There is no doubt that a 2m rise in sea level would be problematic. But, like everything else in the scary world of the climate hysterics, human history has seen rates of sea level change bigger than this within the past 10,000 years, long before there was a CO2 "problem". Because of this, one must ask why we must act to change that which the world has already seen before CO2 became the cause celeb?

There is an oft told story of King Canute setting his chair on the beach and commanding the tides not to rise. Of course, the tide refused to obey King Canute. Canute did this, according to the story, to teach his flatterers that even kings have limits to their powers. Unfortunately modern global warming hysteriacs seem to think that they can do what King Canute couldn't--stop the sea from rising.


  1. You know, someone who reads 5 m off a graph that clearly shows 0.5 m (500 mm = 0.5 m, by the way, just in case you were confused) maybe should consider toning down their arrogance just a tad.

    Also, did you actually read the paper that the dataset is based on (as the website asked you to)? If you look at the paper, they choose 4 representative locales to plot SLR for, showing temporal and spatial error estimates, and all 4 plots look like pretty consistent with 10 to 20 cm SLR/century for the past 2000 years. Did you notice that the errors in the estimates dates are such that you can't even reliably _order_ some of the data points in time? And the errors in SLR estimation range from 40 cm to 1 m? Didn't think that was worth mentioning on your graph somewhere?

    If you want some representative sea level rise data, from both tide gauges and from satellite data:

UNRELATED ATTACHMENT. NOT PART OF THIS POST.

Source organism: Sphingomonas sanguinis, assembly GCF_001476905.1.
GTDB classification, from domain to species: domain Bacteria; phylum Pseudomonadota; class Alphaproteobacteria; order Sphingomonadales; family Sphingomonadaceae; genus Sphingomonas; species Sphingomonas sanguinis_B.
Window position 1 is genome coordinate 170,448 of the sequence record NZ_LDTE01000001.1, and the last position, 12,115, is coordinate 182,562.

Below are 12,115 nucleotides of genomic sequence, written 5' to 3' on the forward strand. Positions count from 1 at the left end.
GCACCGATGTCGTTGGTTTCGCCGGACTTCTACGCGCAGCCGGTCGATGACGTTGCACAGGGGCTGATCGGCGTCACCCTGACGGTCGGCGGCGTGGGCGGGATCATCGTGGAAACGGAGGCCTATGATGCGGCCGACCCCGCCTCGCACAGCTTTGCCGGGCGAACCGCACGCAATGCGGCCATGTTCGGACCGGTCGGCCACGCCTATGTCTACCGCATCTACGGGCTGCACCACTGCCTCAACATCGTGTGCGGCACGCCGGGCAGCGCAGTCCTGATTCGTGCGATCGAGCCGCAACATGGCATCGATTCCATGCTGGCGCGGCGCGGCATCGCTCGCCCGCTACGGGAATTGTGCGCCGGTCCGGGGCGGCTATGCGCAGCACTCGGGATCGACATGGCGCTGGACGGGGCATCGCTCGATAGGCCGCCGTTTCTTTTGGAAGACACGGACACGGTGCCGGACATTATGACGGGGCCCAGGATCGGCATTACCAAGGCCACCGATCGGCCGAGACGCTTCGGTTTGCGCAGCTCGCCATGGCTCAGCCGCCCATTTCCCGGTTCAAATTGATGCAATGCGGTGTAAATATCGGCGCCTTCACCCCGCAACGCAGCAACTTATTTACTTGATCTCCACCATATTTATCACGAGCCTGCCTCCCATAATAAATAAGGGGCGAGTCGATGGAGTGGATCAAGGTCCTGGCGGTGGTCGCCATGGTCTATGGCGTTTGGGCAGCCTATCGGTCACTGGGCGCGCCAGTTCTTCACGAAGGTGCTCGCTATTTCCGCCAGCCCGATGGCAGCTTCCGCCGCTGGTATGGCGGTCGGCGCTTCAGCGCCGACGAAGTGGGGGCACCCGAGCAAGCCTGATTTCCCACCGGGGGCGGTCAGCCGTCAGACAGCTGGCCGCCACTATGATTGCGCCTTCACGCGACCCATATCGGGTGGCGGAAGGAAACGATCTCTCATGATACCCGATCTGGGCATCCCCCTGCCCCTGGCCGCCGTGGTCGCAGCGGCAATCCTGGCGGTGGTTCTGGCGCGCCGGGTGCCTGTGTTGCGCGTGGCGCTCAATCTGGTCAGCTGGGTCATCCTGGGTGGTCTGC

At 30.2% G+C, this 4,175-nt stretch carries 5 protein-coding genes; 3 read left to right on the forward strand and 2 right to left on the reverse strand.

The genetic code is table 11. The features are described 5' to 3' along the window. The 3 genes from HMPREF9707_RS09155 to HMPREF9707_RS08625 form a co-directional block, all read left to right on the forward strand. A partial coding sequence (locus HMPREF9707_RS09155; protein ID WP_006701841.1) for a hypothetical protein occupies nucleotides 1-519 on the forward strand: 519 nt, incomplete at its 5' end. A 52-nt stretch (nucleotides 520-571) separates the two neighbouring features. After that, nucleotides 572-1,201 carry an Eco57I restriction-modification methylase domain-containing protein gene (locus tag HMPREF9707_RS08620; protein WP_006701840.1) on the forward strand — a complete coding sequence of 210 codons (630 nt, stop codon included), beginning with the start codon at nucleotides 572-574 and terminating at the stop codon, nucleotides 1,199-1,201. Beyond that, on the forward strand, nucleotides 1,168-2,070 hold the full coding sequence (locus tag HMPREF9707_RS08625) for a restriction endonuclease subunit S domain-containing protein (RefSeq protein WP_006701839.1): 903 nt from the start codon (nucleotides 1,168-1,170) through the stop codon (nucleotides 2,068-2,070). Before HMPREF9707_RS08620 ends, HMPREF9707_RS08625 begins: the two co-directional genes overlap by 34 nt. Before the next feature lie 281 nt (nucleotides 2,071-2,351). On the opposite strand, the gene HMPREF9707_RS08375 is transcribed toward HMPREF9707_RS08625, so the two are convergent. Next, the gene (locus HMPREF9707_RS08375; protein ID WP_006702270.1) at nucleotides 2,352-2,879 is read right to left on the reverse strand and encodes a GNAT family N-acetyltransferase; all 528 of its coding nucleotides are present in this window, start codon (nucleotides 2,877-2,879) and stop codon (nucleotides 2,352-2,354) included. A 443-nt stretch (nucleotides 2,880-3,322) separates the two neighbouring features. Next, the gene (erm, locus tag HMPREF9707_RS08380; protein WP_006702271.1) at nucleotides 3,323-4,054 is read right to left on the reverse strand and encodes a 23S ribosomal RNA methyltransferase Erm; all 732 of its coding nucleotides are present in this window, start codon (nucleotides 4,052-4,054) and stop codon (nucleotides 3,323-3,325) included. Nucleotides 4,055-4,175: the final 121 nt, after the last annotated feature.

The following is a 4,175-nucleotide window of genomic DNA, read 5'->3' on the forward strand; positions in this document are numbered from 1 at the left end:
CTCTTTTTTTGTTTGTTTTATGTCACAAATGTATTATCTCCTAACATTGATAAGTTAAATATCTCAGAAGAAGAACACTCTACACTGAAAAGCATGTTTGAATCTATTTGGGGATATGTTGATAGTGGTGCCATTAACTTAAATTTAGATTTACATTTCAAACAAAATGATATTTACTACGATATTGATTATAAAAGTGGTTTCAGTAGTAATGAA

Obviously, sea level rise is fairly complicated: in the past century both short term and decadal variability has been observed, the above plots show that there is significant spatial variability (the Pacific Ocean is especially sensitive to El Nino/La Nina), and for the tidal gauge data subsidence and uplift change local sea level rise. But it seems pretty obvious that globally, sea level is rising, and I believe the data indicates that we haven't seen a sustained rate of sea level rise like the past century in a couple thousand years.

    Now, yes, if you go back more than 5000 years or so, sea level rise was changing at much higher rates than we see today. Of course, back then we didn't have cities built on coastlines, nor did we care much if a few humans here and there were killed by storm surges or disappearing islands. Now is a different story.

    Once again, I suggest you go to the IPCC 4th Assessment Report and READ AND UNDERSTAND the appropriate section before going to your favorite skeptic paper published in J. Random Journal or on someone's blog. Once you've done that, then maybe you might be in a position to start critiquing it.